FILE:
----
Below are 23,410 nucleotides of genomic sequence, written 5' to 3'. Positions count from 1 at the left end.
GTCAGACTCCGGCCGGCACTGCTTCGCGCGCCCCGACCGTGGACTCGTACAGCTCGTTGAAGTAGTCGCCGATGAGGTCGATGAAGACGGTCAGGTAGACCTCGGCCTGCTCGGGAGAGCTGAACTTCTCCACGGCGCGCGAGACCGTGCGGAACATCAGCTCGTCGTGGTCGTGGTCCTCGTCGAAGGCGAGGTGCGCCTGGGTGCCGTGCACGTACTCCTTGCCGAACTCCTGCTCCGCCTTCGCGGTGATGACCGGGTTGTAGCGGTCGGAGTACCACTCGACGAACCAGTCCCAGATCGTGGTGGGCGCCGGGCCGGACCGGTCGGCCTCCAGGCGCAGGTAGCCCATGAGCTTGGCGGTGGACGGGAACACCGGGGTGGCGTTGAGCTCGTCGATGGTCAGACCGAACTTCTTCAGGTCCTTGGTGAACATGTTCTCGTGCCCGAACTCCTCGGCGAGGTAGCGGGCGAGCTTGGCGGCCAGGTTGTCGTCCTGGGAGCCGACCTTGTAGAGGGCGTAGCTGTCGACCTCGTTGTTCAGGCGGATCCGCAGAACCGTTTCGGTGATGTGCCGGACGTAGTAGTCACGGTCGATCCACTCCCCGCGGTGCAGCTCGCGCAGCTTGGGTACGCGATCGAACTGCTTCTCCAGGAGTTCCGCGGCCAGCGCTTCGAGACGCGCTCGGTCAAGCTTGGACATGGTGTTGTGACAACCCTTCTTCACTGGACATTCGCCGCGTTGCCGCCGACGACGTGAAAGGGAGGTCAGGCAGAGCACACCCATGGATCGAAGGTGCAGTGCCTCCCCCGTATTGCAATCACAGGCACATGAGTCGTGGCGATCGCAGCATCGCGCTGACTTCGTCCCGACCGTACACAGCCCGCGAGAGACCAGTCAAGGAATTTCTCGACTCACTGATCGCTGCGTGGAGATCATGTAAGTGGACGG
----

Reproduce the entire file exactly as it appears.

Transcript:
Below are 23,410 nucleotides of genomic sequence, written 5' to 3'. Positions count from 1 at the left end.
GTCAGACTCCGGCCGGCACTGCTTCGCGCGCCCCGACCGTGGACTCGTACAGCTCGTTGAAGTAGTCGCCGATGAGGTCGATGAAGACGGTCAGGTAGACCTCGGCCTGCTCGGGAGAGCTGAACTTCTCCACGGCGCGCGAGACCGTGCGGAACATCAGCTCGTCGTGGTCGTGGTCCTCGTCGAAGGCGAGGTGCGCCTGGGTGCCGTGCACGTACTCCTTGCCGAACTCCTGCTCCGCCTTCGCGGTGATGACCGGGTTGTAGCGGTCGGAGTACCACTCGACGAACCAGTCCCAGATCGTGGTGGGCGCCGGGCCGGACCGGTCGGCCTCCAGGCGCAGGTAGCCCATGAGCTTGGCGGTGGACGGGAACACCGGGGTGGCGTTGAGCTCGTCGATGGTCAGACCGAACTTCTTCAGGTCCTTGGTGAACATGTTCTCGTGCCCGAACTCCTCGGCGAGGTAGCGGGCGAGCTTGGCGGCCAGGTTGTCGTCCTGGGAGCCGACCTTGTAGAGGGCGTAGCTGTCGACCTCGTTGTTCAGGCGGATCCGCAGAACCGTTTCGGTGATGTGCCGGACGTAGTAGTCACGGTCGATCCACTCCCCGCGGTGCAGCTCGCGCAGCTTGGGTACGCGATCGAACTGCTTCTCCAGGAGTTCCGCGGCCAGCGCTTCGAGACGCGCTCGGTCAAGCTTGGACATGGTGTTGTGACAACCCTTCTTCACTGGACATTCGCCGCGTTGCCGCCGACGACGTGAAAGGGAGGTCAGGCAGAGCACACCCATGGATCGAAGGTGCAGTGCCTCCCCCGTATTGCAATCACAGGCACATGAGTCGTGGCGATCGCAGCATCGCGCTGACTTCGTCCCGACCGTACACAGCCCGCGAGAGACCAGTCAAGGAATTTCTCGACTCACTGATCGCTGCGTGGAGATCATGTAAGTGGACGG